Back to Sunday night. When Harvey sprinted out to the mound to start the ninth inning and burnish his legend, Citi Field erupted. (It should be noted that throughout the game, serendipitously, Fox was running promos for its new series Gotham.) The leadoff batter, Lorenzo Cain, worked the count to 3-2. Harvey’s payoff pitch was low. Ball four.

Citi Field’s roar switched to murmurs as Eric Hosmer came to the plate. The Royals first baseman had already driven in a ridiculously prodigious 28 base runners in just 30 postseason games, tying a Major League record. Collins was now potentially one swing away from forever being mentioned in the same breath as Grady Little, the Boston Red Sox manager who allowed Pedro Martinez to remain in Game 7 of the 2003 American League Championship Series versus the New York Yankees. That move backfired.

As did this one. Hosmer hit a double to left field, scoring Cain. One out later, with Familia having replaced Harvey, Hosmer scored on a ground out to third baseman David Wright. Hosmer astutely sprinted to home plate as Wright released his throw to first—a good relay home by first baseman Lucas Duda would have easily nailed Hosmer and sent the series back to Kansas City. Instead, Duda’s toss sailed high and wide, arguably the worst toss anyone has made to home plate at Citi Field since 50 Cent’s ceremonial pregame toss last year.

By the time the inning ended, with the score tied 2-2, a sense of impending doom blanketed Citi Field. Yes, the score was tied and the Mets had their last at-bat coming, but the Royals are simply too opportunistic. Only 17 days earlier they had been facing elimination in Houston, down 6-2 in the top of the eighth, and had rebounded to win, 9-6.

In the top of the 12th inning, with the go-ahead run on third base, the Royals sent pinch hitter Christian Colón to the plate. Colón’s last at-bat had come in the regular season finale on October 4. With two strikes on him, Colón stroked an Addison Reed slider into left field for the go-ahead run. Kansas City would score five runs, as later in the inning the Mets’s Murphy committed his second error in as many nights.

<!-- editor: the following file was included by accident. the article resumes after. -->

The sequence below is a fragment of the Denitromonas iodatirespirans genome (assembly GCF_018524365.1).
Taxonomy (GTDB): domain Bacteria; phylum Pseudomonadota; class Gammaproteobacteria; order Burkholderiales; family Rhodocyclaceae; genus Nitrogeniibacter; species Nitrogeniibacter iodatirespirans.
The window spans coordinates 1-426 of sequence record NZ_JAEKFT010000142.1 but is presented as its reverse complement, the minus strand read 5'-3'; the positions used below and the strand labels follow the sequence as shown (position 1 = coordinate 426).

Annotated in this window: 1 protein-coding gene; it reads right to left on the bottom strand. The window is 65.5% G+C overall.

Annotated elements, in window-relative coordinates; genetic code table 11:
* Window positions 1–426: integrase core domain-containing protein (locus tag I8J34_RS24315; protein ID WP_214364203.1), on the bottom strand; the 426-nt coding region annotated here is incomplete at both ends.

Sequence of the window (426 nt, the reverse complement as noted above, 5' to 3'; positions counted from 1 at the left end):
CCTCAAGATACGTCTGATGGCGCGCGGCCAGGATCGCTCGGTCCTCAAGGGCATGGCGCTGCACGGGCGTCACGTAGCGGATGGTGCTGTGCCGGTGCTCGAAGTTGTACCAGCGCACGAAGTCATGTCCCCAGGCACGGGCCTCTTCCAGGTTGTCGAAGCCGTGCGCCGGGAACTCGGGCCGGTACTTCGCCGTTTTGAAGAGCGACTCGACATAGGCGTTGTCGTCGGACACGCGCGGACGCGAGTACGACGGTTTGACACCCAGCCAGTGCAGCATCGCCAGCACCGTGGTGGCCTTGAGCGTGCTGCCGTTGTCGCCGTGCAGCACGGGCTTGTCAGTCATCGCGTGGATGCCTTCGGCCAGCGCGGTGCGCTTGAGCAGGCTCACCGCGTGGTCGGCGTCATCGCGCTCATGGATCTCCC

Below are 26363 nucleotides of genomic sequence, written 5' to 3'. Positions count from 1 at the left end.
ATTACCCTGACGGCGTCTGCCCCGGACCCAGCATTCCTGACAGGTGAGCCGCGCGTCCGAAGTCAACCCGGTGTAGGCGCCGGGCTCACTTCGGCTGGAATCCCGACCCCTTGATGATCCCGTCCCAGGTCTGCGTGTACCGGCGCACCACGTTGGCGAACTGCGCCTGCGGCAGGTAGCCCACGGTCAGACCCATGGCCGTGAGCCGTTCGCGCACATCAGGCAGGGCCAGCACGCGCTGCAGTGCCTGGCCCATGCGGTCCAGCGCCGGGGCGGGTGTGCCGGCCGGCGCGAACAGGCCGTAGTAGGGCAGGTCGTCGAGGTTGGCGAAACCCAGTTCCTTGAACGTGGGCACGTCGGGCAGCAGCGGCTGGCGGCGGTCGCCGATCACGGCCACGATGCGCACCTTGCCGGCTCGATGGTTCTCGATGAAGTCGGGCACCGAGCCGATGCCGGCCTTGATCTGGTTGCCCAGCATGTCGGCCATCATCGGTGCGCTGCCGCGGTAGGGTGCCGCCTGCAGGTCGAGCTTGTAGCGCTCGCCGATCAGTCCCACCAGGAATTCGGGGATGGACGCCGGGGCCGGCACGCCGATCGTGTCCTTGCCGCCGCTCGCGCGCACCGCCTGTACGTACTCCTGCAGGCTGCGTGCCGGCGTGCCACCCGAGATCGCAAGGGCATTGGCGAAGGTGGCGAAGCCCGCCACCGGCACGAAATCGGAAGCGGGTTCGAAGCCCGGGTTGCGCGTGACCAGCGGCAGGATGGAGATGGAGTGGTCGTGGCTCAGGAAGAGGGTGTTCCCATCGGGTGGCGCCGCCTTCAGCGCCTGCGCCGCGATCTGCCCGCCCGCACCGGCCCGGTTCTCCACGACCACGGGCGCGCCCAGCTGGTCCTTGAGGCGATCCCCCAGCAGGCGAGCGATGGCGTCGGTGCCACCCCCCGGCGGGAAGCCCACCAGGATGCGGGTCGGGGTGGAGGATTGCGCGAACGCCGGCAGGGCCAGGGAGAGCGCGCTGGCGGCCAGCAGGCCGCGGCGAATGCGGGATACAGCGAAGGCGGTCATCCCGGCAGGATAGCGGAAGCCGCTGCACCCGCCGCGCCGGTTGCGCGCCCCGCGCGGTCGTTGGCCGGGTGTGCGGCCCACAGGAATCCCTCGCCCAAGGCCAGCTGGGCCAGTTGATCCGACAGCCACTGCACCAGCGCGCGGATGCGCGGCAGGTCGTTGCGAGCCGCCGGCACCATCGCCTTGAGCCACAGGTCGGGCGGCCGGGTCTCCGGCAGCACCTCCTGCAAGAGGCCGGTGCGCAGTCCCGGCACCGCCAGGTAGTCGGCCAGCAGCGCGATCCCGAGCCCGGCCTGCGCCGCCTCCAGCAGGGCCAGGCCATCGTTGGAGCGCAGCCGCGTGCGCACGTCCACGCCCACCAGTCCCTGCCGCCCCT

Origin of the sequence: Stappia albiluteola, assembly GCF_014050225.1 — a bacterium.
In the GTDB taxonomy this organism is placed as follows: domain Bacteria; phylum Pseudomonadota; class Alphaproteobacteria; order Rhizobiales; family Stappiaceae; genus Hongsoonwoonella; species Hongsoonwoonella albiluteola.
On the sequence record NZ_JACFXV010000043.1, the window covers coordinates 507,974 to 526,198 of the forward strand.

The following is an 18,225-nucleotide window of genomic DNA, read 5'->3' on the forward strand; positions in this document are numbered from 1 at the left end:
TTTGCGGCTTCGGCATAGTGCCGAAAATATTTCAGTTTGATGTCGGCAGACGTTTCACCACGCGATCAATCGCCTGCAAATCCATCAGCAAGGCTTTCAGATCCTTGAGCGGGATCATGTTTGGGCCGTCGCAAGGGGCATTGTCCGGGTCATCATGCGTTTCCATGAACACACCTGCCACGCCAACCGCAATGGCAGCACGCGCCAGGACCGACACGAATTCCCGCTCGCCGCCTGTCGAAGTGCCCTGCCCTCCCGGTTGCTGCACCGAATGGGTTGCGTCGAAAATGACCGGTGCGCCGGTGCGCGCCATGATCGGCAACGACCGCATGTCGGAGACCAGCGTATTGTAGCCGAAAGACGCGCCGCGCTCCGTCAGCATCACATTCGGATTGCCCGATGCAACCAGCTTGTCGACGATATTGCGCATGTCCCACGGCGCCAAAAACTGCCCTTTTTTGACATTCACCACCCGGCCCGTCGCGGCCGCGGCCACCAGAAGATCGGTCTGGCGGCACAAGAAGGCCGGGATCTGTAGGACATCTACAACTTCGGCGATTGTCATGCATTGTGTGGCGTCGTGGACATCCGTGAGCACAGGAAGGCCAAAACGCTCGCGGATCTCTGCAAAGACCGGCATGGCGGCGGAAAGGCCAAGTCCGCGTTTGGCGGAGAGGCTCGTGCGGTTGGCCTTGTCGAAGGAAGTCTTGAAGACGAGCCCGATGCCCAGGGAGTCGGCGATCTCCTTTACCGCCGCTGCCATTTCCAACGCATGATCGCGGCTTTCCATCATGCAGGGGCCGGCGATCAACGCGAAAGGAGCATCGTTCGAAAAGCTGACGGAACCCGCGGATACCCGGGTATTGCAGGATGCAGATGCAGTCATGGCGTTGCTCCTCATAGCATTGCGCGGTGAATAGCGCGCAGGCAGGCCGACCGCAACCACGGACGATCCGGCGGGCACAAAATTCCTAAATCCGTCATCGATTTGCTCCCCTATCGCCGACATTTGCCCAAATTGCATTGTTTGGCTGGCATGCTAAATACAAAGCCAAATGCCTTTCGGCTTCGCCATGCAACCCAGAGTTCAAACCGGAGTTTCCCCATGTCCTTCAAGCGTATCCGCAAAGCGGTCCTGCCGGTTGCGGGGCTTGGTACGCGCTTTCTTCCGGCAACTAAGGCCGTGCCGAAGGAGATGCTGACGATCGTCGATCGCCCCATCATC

(Murphy, who hit a home run in every game of the NLCS, had an awful World Series, with those two costly errors and just three singles in 20 at-bats. No one has gone from G.O.A.T. to goat faster in recent memory.)

The Mets entered the World Series with starting pitching as their trump card. And three of their four youthful aces—Harvey, Noah Syndergaard and Steven Matz—lived up to the hype. The Royals were simply able to extend games into the late innings when their strengths—relief pitching, timely hitting and aggressive base running—took over.

On the day when Daylight Savings Time ended, a Dark Knight overstayed his welcome. New Yorkers will be discussing that throughout their long, dark winter.

Correction: An earlier version of this article incorrectly said Matt Harvey is 27. He is 26. Also, Alex Gordon's first name was incorrectly referred to as Ben, and Daylight Savings Time was incorrectly said to have just begun.